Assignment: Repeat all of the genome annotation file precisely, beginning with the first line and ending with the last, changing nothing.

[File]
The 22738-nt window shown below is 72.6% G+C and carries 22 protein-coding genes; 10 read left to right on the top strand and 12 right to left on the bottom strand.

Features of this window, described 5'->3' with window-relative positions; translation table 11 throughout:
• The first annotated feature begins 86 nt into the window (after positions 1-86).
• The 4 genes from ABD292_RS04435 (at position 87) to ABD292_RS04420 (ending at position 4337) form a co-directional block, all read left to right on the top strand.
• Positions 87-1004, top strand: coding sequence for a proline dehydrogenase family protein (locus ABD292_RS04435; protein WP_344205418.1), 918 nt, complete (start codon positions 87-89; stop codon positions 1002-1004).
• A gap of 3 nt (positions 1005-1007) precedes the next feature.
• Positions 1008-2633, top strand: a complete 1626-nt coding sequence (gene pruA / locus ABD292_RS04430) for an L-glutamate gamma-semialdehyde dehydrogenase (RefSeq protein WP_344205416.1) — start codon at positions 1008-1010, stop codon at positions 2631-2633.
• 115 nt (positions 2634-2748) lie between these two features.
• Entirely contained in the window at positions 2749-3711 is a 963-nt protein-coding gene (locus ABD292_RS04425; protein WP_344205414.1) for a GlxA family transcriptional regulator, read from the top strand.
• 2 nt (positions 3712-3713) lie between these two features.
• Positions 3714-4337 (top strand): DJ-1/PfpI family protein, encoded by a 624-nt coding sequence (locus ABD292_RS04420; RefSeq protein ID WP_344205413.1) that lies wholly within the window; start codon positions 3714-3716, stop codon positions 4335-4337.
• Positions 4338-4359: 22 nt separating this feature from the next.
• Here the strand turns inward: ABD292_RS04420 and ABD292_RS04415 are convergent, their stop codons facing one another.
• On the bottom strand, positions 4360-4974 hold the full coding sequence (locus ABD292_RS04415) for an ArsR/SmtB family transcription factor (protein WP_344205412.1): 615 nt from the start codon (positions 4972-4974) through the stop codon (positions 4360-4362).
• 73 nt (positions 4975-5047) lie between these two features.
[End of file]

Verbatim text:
The 22738-nt window shown below is 72.6% G+C and carries 22 protein-coding genes; 10 read left to right on the top strand and 12 right to left on the bottom strand.

Features of this window, described 5'->3' with window-relative positions; translation table 11 throughout:
• The first annotated feature begins 86 nt into the window (after positions 1-86).
• The 4 genes from ABD292_RS04435 (at position 87) to ABD292_RS04420 (ending at position 4337) form a co-directional block, all read left to right on the top strand.
• Positions 87-1004, top strand: coding sequence for a proline dehydrogenase family protein (locus ABD292_RS04435; protein WP_344205418.1), 918 nt, complete (start codon positions 87-89; stop codon positions 1002-1004).
• A gap of 3 nt (positions 1005-1007) precedes the next feature.
• Positions 1008-2633, top strand: a complete 1626-nt coding sequence (gene pruA / locus ABD292_RS04430) for an L-glutamate gamma-semialdehyde dehydrogenase (RefSeq protein WP_344205416.1) — start codon at positions 1008-1010, stop codon at positions 2631-2633.
• 115 nt (positions 2634-2748) lie between these two features.
• Entirely contained in the window at positions 2749-3711 is a 963-nt protein-coding gene (locus ABD292_RS04425; protein WP_344205414.1) for a GlxA family transcriptional regulator, read from the top strand.
• 2 nt (positions 3712-3713) lie between these two features.
• Positions 3714-4337 (top strand): DJ-1/PfpI family protein, encoded by a 624-nt coding sequence (locus ABD292_RS04420; RefSeq protein ID WP_344205413.1) that lies wholly within the window; start codon positions 3714-3716, stop codon positions 4335-4337.
• Positions 4338-4359: 22 nt separating this feature from the next.
• Here the strand turns inward: ABD292_RS04420 and ABD292_RS04415 are convergent, their stop codons facing one another.
• On the bottom strand, positions 4360-4974 hold the full coding sequence (locus ABD292_RS04415) for an ArsR/SmtB family transcription factor (protein WP_344205412.1): 615 nt from the start codon (positions 4972-4974) through the stop codon (positions 4360-4362).
• 73 nt (positions 4975-5047) lie between these two features.